What Is Acquaintance Rape? Why Does It Happen?

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What Is Acquaintance Rape?
Acquaintance rape is a sexual assault
crime committed by someone who
knows the survivor. As a sexual assault
crime, acquaintance rape includes
forced, manipulated or coerced sexual
contact. If someone has forced you to
have sex, that is rape – even if you
know the attacker.
The Facts …
 Both men and women can experience
or commit acquaintance rape. Most
commonly, women are assaulted by
men.
 A woman is four times more likely to
be raped by an acquaintance than by a
stranger.
 It can happen any time and any place.
 One in four college women were
survivors of rape or attempted rape
while they were students. 84% of
them knew the rapist. 57% of the
rapes happened during a date.
 12% of college men reported that they
had physically restrained a woman to
gain sexual advantage.
 Acquaintance rape is rarely reported to
police. Less than 2% of acquaintance
rape survivors reported the assault;
21% of women raped by strangers
reported the crime to police.
If you are a survivor of acquaintance
rape, it may help if you tell someone
about the assault or abuse and ask for
help.
Why Does It Happen?
A rapist is a criminal. Acquaintance rape
happens because the attacker chooses
to force sex on the survivor. There are
many reasons why he may do this. He
may want to control, punish or humiliate
the survivor. He may believe he is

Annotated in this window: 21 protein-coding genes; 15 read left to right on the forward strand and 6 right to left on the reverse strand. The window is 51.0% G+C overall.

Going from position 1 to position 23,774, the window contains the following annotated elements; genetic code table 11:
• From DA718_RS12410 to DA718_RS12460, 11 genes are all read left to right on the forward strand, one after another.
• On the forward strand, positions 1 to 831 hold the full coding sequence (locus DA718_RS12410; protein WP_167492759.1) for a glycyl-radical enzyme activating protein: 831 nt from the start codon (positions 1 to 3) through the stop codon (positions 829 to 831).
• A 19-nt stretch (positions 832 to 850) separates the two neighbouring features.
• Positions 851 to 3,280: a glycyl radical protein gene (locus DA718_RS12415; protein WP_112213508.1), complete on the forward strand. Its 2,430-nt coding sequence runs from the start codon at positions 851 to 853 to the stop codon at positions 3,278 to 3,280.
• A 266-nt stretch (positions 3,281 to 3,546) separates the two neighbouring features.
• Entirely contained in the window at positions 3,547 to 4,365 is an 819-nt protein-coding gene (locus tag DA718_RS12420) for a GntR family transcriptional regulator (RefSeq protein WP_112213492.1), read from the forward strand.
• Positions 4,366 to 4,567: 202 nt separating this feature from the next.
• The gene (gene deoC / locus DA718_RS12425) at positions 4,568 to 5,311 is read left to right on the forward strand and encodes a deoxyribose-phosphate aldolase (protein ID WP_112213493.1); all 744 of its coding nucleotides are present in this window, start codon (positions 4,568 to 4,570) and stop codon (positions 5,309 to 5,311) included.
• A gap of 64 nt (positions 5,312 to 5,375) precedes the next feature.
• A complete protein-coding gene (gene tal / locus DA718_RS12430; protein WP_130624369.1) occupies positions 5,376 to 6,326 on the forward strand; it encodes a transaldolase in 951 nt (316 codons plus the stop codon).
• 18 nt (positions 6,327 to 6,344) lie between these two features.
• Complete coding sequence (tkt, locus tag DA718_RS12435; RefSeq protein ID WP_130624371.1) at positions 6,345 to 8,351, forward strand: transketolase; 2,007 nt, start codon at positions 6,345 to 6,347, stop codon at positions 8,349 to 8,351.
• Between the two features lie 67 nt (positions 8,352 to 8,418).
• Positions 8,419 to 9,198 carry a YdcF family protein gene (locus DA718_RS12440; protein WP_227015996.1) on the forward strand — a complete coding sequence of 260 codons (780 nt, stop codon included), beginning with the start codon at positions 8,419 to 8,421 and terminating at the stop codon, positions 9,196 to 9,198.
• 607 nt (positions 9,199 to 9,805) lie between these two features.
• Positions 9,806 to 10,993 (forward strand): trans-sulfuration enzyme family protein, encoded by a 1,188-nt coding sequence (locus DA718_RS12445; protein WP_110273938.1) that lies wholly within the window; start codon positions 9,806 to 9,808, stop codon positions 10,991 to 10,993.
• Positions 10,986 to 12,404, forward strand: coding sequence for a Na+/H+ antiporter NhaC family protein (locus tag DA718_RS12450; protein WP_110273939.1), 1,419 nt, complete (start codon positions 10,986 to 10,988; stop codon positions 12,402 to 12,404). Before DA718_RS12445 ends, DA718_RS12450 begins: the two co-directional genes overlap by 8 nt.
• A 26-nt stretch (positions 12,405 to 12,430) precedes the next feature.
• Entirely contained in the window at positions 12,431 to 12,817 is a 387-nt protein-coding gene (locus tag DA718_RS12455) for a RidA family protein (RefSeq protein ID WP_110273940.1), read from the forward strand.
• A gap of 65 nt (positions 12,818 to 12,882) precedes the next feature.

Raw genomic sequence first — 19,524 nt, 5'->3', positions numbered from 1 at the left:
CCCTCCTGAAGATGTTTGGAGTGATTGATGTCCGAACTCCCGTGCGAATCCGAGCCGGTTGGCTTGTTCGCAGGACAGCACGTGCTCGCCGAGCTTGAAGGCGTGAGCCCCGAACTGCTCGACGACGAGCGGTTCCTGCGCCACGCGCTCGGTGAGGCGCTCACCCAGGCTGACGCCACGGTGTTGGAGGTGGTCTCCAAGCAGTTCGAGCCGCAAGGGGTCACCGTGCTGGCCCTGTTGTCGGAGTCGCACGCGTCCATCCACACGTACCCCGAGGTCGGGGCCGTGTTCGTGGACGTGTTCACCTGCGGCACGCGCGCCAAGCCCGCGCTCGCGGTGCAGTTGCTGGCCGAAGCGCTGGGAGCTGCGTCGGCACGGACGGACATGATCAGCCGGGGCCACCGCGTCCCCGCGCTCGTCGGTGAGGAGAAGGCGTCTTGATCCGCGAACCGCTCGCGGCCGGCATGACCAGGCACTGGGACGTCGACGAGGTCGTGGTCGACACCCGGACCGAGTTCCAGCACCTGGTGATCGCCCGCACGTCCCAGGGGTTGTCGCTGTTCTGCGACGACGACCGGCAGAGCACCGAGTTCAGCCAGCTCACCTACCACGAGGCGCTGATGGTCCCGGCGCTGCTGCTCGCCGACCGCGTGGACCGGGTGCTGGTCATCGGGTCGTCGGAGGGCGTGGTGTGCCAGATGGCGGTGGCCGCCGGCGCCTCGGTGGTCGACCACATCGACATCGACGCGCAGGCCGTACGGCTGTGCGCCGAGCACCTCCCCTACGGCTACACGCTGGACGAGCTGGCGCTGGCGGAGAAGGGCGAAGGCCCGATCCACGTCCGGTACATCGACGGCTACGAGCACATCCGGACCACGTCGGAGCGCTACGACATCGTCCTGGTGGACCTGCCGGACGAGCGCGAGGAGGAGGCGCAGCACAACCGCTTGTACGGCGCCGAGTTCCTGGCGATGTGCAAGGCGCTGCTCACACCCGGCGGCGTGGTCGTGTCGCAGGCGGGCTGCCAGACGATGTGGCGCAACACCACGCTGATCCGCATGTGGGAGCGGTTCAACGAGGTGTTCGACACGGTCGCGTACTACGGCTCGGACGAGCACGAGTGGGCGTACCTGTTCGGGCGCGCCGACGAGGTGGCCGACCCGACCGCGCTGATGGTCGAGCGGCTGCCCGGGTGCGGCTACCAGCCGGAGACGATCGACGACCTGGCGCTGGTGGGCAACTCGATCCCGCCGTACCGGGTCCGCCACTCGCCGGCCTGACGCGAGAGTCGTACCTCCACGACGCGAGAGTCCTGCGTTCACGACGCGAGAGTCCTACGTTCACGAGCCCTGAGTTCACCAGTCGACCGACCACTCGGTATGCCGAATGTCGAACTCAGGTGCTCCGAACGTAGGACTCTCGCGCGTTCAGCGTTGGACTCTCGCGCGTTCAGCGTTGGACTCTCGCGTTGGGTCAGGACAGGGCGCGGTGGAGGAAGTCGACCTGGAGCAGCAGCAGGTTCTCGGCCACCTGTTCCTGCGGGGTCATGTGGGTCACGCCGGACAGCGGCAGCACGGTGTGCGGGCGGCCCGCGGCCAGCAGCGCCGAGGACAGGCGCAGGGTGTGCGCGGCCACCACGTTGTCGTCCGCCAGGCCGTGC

entitled to sex regardless of what she
wants. He may think he can get away
with it. It is not the survivor’s fault.
Medical Care
You may want to get medical attention.
Medical staff can examine you for
injuries and test for infections and
pregnancy. If you go to a hospital
emergency room, the hospital can
collect evidence of the assault up to one
week after the assault. Under Illinois
law, you will not have to pay for
emergency room services.
Law Enforcement
What Can I Do if I Have Been
Assaulted?
If you have been raped, remember
that it is not your fault.
After an assault:
 You have the right to medical
treatment at a hospital emergency
room.
 You have the right to report the
assault to police.
 You have the right to be treated fairly
and with dignity during the medical
and criminal justice processes.
 You have the right to be notified of
court proceedings related to your case.
 You have the right to bring an
advocate or other support person to all
court proceedings.
 You have the right to restitution.
Wellness Center/Rape Crisis Center
The Wellness Center can assist you in
getting medical attention, counseling,
and provide you with information about
additional options. You may also want to
call the Chicago Rape Crisis Hotline for
assistance.
You may want to report the crime to the
police and pursue prosecution of the
offender. You can report the assault to
LUC Campus Safety and/or the Chicago
Police. You can also pursue sanctions
through LUC Judicial Affairs.
The Law
Acquaintance rape is a crime in Illinois.
There is no legal difference between
sexual assault by a stranger and sexual
assault by an acquaintance.
Under Illinois law and at Loyola, consent
is one thing and one thing only: a clear
“YES” to the sexual act in question. If
the survivor does not fight back or
escape, the law does not presume that
the survivor consented. If the survivor
knows the offender, the law still does
not presume consent.
A sexual assault survivor can talk with
the police and State’s Attorney about
prosecution of the case. The sexual
assault law gives the State’s Attorney
many options for prosecuting sex
offenders.
The Impact of an Assault
Rape is traumatic and affects the
survivor physically and emotionally.
Every survivor reacts differently to being
raped. In cases of acquaintance rape,
the survivor’s trust in someone she
knows has been destroyed. Likewise,
her trust in her own judgment about
people is shaken. A survivor may blame
herself even though the assault was not
her fault. She may think the rape would
not have happened “if only”… she had
not gone to the party… let him in her
apartment… agreed to study at his
house…